Before a Meeting
An essential feature of this ministry is that the director holds her or his directees in regular prayer, paying attention to any particular issues that may have arisen at meetings.
Whenever I am about to see someone I pray for the Holy Spirit to give me freedom to listen with as complete attention as possible to the directee. This may not always be easy as my attention may stray if I have other intrusive matters on my mind. The call here is to try to empty my mind for the directee. This is a ministry in which self-awareness is always important. I bring to mind points that have been noticeable in previous meetings, though I would only raise them in a session if this seems appropriate. I ask for the gift of discerning whatever God may be saying to both of us, and in whatever form this may happen.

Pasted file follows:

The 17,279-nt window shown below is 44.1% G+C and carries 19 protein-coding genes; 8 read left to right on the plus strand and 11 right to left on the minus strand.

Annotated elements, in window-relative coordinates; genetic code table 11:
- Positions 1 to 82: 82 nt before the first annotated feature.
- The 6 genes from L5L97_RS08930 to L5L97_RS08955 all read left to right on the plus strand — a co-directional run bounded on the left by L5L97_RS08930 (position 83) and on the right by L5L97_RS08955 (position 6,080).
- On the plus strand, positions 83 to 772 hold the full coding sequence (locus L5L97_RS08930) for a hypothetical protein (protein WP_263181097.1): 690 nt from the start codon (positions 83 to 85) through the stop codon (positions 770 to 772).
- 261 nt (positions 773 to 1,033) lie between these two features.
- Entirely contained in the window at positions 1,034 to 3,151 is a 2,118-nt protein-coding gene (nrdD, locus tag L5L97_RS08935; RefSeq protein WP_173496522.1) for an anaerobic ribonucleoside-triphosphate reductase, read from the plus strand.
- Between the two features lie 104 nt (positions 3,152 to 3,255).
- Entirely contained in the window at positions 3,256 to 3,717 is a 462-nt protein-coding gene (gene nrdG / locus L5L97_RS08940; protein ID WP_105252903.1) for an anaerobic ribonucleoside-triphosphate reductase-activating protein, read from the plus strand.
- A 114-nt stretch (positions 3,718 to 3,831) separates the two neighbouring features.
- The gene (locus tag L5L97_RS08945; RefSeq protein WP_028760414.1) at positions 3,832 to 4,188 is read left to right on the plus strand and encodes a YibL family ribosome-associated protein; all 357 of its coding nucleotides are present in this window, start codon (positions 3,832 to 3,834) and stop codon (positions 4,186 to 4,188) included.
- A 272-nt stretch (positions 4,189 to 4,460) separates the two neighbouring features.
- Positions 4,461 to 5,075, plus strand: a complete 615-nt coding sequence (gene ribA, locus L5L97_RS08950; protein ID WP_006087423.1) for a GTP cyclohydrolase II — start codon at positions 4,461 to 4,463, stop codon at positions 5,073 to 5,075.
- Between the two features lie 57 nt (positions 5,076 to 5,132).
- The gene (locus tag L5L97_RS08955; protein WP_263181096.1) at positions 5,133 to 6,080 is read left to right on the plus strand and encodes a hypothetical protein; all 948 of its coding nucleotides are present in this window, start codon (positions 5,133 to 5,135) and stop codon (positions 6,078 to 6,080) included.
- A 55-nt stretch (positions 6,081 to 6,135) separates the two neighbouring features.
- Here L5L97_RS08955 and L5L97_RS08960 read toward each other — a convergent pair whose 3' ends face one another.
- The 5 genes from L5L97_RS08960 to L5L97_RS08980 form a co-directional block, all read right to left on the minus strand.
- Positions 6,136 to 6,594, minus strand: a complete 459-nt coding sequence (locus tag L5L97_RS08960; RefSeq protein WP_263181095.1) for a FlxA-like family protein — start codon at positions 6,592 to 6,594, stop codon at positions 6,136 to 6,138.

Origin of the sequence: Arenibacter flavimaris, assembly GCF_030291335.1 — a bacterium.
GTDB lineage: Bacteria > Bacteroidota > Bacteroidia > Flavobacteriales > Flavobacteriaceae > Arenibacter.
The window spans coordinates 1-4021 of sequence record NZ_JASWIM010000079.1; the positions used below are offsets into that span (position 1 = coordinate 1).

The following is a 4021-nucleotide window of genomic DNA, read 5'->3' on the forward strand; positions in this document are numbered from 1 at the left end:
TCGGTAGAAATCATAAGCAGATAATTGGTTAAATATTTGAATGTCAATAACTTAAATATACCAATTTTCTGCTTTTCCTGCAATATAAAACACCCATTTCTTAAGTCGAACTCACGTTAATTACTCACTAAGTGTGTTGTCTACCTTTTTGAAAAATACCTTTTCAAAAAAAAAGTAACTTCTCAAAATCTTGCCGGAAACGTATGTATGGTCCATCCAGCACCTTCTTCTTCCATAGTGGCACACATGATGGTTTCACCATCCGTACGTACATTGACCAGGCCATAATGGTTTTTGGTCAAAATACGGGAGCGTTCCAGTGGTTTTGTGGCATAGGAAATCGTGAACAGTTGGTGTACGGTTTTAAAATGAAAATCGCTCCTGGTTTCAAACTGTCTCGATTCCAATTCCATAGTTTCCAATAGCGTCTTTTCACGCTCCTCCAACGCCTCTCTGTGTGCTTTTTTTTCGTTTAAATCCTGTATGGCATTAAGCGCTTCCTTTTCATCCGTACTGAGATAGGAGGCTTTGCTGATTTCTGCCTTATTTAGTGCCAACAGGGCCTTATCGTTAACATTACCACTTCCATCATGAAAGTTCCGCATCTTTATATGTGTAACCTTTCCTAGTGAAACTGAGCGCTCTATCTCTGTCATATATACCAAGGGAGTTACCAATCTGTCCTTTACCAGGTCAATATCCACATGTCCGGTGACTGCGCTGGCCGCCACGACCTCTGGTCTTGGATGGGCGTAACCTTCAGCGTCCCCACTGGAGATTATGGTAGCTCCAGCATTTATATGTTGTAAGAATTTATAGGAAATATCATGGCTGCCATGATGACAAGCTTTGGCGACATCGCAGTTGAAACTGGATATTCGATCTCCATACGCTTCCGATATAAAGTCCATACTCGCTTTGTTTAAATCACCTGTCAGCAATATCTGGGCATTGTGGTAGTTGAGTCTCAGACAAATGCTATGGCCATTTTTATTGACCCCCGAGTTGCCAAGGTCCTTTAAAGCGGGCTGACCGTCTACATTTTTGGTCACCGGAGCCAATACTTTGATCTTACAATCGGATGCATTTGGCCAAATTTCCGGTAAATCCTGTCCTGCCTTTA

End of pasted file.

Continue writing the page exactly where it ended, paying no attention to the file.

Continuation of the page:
In a first meeting I begin by inviting directees to tell me something of their journey of life, and faith, and in particular how they think they may relate to God. This can vary from a systematic account of years of prayer, reading, reflection, liturgical practice and life in a worshipping community to a hesitant, and often sceptical, account of apparent glimpses of God’s activity (and often seemingly annoying inactivity), with curiosity and uncertainty about what these might mean and how they could be responded to, if at all. And as the account unfolds, emotions may be shown, body language may be expressive, and a temperament different from my own is to be recognised, and accepted even if this is a challenge for me.